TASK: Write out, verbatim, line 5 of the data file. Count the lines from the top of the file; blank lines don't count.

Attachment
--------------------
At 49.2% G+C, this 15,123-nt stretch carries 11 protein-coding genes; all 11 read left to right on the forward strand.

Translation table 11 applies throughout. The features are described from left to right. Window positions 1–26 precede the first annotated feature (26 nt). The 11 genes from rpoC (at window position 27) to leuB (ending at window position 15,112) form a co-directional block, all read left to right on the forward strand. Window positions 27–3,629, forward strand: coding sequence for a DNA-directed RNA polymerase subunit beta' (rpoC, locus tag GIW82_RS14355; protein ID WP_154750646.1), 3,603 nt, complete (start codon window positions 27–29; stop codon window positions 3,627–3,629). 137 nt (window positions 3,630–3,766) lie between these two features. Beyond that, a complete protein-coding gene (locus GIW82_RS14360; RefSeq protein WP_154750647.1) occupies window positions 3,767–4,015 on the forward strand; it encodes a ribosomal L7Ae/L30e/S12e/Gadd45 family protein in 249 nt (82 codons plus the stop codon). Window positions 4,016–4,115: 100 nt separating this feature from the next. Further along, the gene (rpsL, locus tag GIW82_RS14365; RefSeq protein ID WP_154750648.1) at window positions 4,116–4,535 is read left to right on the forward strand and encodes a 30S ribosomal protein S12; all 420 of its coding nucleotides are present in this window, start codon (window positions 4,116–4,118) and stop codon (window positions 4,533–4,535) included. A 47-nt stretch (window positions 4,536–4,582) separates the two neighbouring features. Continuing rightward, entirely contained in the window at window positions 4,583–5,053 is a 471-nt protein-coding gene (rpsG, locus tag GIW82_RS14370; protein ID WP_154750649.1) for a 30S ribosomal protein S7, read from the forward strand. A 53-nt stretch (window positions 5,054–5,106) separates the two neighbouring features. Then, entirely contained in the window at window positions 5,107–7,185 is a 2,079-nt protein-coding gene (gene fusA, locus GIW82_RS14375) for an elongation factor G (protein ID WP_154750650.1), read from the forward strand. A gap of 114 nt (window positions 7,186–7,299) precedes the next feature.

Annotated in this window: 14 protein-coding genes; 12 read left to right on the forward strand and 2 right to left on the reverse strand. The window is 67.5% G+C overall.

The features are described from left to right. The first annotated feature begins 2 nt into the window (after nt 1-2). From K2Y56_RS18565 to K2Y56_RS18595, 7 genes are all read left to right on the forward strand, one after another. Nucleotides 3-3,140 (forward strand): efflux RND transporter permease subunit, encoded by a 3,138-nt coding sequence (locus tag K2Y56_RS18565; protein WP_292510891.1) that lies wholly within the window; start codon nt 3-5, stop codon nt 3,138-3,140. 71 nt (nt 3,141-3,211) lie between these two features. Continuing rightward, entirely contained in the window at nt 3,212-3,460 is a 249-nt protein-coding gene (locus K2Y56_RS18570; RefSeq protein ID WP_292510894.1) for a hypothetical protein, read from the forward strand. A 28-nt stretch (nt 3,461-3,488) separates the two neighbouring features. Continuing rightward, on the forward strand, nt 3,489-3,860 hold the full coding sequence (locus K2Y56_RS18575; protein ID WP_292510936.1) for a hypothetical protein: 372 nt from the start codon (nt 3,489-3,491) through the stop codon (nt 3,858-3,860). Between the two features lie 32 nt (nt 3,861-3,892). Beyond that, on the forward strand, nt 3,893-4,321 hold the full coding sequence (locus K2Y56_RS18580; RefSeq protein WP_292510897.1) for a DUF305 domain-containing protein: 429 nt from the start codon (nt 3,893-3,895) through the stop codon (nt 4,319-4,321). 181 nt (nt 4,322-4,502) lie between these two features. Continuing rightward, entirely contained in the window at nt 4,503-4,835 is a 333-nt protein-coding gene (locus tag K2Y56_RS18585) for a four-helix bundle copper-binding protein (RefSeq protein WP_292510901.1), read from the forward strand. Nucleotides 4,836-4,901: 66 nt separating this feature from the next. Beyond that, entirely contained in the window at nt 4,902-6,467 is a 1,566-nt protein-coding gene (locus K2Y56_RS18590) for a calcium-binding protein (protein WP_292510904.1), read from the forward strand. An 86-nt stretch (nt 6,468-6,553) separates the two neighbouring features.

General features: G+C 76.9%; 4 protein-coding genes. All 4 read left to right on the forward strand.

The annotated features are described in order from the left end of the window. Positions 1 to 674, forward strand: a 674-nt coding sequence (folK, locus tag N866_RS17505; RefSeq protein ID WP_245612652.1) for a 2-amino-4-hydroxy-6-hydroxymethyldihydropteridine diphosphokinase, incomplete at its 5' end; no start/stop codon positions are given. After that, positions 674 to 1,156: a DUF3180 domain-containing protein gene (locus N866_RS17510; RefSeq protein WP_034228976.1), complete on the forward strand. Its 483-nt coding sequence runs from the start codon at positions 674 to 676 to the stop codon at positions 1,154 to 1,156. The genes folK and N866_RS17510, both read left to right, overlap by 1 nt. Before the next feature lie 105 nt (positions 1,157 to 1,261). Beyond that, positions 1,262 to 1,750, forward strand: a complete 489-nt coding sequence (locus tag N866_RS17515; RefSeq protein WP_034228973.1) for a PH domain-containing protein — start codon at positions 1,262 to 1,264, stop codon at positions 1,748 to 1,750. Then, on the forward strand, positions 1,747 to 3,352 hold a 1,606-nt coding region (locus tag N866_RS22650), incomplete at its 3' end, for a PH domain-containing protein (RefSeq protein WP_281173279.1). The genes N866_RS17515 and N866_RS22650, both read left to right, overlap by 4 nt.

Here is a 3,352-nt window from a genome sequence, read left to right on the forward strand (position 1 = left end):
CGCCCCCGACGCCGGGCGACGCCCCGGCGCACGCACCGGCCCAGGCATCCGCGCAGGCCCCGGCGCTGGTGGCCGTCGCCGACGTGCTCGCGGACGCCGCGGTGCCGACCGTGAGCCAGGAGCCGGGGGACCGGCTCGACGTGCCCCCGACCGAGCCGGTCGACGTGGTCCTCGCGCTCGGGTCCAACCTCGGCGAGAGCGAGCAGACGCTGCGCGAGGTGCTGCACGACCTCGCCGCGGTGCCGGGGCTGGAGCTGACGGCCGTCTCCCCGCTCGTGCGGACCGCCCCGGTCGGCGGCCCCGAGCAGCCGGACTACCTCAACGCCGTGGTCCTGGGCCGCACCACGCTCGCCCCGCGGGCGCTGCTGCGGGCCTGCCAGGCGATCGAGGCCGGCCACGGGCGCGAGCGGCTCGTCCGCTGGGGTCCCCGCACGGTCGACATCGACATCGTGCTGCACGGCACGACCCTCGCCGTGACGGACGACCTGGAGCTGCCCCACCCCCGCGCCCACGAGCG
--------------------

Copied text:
General features: G+C 76.9%; 4 protein-coding genes. All 4 read left to right on the forward strand.